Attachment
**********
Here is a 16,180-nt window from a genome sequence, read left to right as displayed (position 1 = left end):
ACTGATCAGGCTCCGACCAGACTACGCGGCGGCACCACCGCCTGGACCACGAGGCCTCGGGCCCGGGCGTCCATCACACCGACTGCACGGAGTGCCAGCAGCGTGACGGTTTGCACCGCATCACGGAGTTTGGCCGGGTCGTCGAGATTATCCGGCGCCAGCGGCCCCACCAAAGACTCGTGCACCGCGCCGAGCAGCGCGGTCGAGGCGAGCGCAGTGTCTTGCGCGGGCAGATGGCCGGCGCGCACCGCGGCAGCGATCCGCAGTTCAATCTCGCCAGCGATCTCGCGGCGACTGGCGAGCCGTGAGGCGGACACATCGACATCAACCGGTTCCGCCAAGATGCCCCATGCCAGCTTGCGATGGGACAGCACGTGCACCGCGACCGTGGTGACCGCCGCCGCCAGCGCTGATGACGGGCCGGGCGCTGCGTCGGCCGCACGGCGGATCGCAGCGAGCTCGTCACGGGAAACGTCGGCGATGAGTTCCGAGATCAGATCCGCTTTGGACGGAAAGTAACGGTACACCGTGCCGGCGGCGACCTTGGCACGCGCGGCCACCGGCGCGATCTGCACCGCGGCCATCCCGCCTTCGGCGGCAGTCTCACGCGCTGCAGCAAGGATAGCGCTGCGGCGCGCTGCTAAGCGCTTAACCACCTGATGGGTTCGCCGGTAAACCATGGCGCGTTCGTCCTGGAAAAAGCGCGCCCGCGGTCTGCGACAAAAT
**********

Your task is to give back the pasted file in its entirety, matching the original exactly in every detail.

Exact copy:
Here is a 16,180-nt window from a genome sequence, read left to right as displayed (position 1 = left end):
ACTGATCAGGCTCCGACCAGACTACGCGGCGGCACCACCGCCTGGACCACGAGGCCTCGGGCCCGGGCGTCCATCACACCGACTGCACGGAGTGCCAGCAGCGTGACGGTTTGCACCGCATCACGGAGTTTGGCCGGGTCGTCGAGATTATCCGGCGCCAGCGGCCCCACCAAAGACTCGTGCACCGCGCCGAGCAGCGCGGTCGAGGCGAGCGCAGTGTCTTGCGCGGGCAGATGGCCGGCGCGCACCGCGGCAGCGATCCGCAGTTCAATCTCGCCAGCGATCTCGCGGCGACTGGCGAGCCGTGAGGCGGACACATCGACATCAACCGGTTCCGCCAAGATGCCCCATGCCAGCTTGCGATGGGACAGCACGTGCACCGCGACCGTGGTGACCGCCGCCGCCAGCGCTGATGACGGGCCGGGCGCTGCGTCGGCCGCACGGCGGATCGCAGCGAGCTCGTCACGGGAAACGTCGGCGATGAGTTCCGAGATCAGATCCGCTTTGGACGGAAAGTAACGGTACACCGTGCCGGCGGCGACCTTGGCACGCGCGGCCACCGGCGCGATCTGCACCGCGGCCATCCCGCCTTCGGCGGCAGTCTCACGCGCTGCAGCAAGGATAGCGCTGCGGCGCGCTGCTAAGCGCTTAACCACCTGATGGGTTCGCCGGTAAACCATGGCGCGTTCGTCCTGGAAAAAGCGCGCCCGCGGTCTGCGACAAAAT